An international team of scientists has found a Godzilla solar system so extraordinarily large that one far-flung planet orbits its host star at the cracking distance of more than 1 trillion kilometres.
The gaseous giant, prosaically dubbed 2MASS J2126−8140, takes almost a million Earth years to orbit its star, which lies 100 light years away from us.
"Without a doubt, this is the largest solar system ever found," said ANU astrophysicist Dr Simon Murphy, who collaborated with the research team.
The newly discovered orb is very much bigger than any planet in our solar system, with a mass at least a dozen times that of our solar system's heavyweight, Jupiter.
"It's entirely possible that there's a more normal, familiar solar system also orbiting around the host star," Dr Murphy explained. "But the new planet would not have formed in the same way as our solar system did, from a large disc of dust and gas."
The new planet is so far out - its orbit is more than 140 times wider than that of the dwarf planet Pluto - that it would have little or no impact on the evolution of other planets lying closer to their parent star, if they exist.
The parent is a red dwarf, a small star that is relatively cool. "Unlike most red dwarfs, this star is very young," Dr Murphy said.
Stars like this are generally more active and energetic than the Sun. "So it's possible any planets would have been impacted by flares and mass ejections from the star over the past 10 to 45 million years," he explained.
Only a handful of planets orbiting at mind-numbing distances from their host stars have been detected.
The distances are so great that they are measured in astronomical units, the average distance of about 150 million kilometres between the Sun and Earth.
By comparison, Pluto orbits the Sun at an average distance of 40 astronomical units. The recently reported ninth planet, a giant icy world several times larger than Earth, orbits at more than 200 units.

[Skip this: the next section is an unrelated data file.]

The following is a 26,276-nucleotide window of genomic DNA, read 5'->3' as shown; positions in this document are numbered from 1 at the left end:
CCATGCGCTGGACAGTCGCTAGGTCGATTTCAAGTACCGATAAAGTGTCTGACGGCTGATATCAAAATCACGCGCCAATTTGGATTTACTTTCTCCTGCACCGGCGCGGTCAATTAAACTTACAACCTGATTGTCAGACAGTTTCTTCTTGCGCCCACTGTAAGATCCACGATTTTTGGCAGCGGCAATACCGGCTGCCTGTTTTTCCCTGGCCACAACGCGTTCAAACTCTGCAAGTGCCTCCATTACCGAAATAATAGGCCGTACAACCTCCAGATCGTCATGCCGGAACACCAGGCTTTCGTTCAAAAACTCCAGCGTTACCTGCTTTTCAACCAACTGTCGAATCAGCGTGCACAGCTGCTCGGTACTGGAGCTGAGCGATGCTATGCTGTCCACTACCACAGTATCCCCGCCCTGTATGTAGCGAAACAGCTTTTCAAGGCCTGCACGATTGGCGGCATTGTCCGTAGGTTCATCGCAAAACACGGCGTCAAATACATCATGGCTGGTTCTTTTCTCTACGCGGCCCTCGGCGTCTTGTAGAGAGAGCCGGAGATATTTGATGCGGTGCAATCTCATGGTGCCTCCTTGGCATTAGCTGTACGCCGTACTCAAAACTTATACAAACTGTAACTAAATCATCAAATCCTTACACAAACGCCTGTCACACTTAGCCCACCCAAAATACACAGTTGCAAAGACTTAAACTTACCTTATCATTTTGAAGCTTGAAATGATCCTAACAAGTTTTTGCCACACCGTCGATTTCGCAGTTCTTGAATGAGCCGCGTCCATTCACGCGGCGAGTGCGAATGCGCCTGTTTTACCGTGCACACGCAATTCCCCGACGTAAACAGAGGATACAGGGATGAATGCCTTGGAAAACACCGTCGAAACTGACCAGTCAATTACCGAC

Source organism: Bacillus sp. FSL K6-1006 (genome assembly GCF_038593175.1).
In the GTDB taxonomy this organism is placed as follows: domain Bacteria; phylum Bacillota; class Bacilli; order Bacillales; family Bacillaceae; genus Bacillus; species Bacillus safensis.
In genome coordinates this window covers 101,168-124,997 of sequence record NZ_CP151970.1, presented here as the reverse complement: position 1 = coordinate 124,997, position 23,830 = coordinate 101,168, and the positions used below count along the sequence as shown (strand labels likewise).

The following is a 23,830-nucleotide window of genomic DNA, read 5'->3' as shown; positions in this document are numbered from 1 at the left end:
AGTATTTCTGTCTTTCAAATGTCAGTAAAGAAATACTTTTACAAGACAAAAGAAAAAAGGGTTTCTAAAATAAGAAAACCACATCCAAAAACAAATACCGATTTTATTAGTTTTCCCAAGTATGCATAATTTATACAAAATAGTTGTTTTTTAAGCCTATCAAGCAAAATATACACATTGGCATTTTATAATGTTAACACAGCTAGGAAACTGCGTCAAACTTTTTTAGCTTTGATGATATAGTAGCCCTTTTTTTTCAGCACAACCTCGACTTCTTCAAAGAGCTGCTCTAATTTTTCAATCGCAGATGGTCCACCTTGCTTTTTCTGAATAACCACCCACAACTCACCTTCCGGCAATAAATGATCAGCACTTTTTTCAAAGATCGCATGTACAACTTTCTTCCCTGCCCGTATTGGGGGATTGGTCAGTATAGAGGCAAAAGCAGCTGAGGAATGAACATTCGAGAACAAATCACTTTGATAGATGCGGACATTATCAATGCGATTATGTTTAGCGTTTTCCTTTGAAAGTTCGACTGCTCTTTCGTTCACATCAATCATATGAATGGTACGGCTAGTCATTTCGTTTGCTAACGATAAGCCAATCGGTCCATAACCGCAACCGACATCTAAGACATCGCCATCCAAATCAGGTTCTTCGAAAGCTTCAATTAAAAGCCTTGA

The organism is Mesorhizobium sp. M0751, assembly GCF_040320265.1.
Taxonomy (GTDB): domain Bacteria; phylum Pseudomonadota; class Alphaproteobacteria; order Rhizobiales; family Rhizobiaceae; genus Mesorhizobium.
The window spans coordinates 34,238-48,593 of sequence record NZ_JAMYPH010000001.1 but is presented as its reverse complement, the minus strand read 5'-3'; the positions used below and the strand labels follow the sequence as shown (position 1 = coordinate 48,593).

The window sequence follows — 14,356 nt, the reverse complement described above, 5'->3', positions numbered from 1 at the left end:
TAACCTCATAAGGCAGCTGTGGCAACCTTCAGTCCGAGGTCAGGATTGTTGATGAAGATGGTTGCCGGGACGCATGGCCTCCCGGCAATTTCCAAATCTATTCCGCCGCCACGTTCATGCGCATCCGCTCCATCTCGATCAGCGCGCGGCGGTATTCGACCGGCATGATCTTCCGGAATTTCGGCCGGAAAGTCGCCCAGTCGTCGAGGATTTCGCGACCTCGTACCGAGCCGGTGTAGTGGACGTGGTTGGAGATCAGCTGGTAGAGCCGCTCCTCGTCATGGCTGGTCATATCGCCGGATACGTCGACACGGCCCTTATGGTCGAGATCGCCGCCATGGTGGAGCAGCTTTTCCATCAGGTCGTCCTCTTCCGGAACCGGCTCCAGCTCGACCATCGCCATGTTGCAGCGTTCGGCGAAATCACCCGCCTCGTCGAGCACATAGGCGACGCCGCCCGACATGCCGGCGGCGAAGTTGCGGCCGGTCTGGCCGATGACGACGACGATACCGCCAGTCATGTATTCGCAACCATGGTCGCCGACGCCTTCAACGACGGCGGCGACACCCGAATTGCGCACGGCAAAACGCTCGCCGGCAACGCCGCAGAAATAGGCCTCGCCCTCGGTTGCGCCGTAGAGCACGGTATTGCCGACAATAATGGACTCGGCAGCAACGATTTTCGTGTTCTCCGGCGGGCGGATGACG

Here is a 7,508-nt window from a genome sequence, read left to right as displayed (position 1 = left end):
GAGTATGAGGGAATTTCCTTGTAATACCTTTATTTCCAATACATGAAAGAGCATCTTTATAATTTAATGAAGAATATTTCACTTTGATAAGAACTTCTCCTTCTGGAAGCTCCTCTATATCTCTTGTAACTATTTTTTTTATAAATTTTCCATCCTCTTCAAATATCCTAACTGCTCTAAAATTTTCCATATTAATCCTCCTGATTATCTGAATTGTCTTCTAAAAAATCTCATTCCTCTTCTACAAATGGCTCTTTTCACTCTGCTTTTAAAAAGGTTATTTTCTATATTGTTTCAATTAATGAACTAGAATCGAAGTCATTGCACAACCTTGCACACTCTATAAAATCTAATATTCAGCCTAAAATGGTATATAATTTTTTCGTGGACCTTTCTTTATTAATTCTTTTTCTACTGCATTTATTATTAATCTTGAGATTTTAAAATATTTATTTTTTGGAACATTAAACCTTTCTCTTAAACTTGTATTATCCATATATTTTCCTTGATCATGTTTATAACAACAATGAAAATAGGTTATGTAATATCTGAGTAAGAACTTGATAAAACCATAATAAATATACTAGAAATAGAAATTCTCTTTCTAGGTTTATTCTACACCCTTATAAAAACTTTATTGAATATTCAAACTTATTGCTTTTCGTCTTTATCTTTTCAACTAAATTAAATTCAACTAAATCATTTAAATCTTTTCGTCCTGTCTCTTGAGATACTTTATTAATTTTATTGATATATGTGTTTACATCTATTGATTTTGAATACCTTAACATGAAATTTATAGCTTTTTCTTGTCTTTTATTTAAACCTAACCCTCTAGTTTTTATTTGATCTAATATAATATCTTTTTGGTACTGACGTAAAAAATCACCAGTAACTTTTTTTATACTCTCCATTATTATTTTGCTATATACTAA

It's entirely possible that there's a more normal, familiar solar system also orbiting around the host star.Dr Simon Murphy
2MASS J2126−8140, meanwhile, is a staggering 6900 astronomical units (1,000,000,000,000 kilometres or 0.1 light years) from its host sun.
"At that distance, it would appear as only a moderately bright star in the sky – its light taking about a month to reach the planet," Dr Murphy said.
"Once we realised that the star and planet were a similar distance from the Earth – about 100 light years – we compared the motion of the two through space and realised they were moving together," he explained.
Astrophysicists speculate they formed 10 million to 45 million years ago from a filament of gas that pushed them together in the same direction.
"They would not have lived their lives in a very dense environment," Dr Murphy said. "They are so tenuously bound together that any nearby star would have disrupted their orbit completely."
The research, currently in preprint, will be published next month in the respected journal, Monthly Notices of the Royal Astronomical Society.
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